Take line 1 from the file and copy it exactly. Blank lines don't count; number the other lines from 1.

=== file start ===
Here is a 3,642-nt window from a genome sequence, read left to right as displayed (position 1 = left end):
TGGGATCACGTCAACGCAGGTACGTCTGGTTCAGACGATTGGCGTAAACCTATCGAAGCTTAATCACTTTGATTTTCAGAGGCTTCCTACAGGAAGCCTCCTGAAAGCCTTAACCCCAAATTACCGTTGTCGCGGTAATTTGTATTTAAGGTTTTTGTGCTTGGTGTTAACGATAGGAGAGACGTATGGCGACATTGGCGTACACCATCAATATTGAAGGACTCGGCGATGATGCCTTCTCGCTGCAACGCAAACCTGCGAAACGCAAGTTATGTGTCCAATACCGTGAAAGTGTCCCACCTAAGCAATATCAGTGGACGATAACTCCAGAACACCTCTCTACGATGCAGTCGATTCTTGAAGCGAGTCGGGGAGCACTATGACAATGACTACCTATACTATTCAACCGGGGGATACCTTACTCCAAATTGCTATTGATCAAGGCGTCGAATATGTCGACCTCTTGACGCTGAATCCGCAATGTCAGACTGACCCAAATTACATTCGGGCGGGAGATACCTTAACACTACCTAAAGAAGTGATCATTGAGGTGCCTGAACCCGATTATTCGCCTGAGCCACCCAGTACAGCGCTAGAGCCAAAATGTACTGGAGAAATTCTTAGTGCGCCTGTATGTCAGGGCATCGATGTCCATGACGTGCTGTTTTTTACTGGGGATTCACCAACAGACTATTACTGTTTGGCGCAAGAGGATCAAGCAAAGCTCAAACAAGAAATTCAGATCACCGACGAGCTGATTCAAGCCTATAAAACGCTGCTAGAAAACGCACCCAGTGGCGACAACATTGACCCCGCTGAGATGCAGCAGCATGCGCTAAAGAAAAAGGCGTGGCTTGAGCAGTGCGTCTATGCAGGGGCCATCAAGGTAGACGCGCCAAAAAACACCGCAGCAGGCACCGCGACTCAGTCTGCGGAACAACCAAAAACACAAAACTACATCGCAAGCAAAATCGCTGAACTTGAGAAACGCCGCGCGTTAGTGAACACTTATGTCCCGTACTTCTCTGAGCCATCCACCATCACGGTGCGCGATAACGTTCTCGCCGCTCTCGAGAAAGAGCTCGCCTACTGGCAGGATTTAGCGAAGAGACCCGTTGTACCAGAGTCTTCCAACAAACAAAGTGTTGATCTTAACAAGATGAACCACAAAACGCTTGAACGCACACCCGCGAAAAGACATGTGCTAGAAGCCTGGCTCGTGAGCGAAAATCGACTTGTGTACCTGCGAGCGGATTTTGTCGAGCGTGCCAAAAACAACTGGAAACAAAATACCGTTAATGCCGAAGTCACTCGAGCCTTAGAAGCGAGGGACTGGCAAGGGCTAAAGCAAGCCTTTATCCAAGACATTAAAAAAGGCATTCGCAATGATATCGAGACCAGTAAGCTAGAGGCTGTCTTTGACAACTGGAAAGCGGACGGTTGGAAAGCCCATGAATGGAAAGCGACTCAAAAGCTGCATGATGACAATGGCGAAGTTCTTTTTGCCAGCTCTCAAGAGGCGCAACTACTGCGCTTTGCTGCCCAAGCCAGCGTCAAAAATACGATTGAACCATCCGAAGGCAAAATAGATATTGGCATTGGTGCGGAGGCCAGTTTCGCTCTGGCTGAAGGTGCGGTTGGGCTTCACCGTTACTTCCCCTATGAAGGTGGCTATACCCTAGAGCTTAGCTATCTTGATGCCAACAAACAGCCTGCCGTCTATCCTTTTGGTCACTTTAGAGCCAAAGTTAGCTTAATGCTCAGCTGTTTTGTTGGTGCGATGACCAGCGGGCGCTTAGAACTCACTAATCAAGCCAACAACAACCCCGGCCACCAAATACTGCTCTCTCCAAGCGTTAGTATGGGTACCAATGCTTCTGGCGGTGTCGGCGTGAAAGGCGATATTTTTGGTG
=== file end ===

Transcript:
Here is a 3,642-nt window from a genome sequence, read left to right as displayed (position 1 = left end):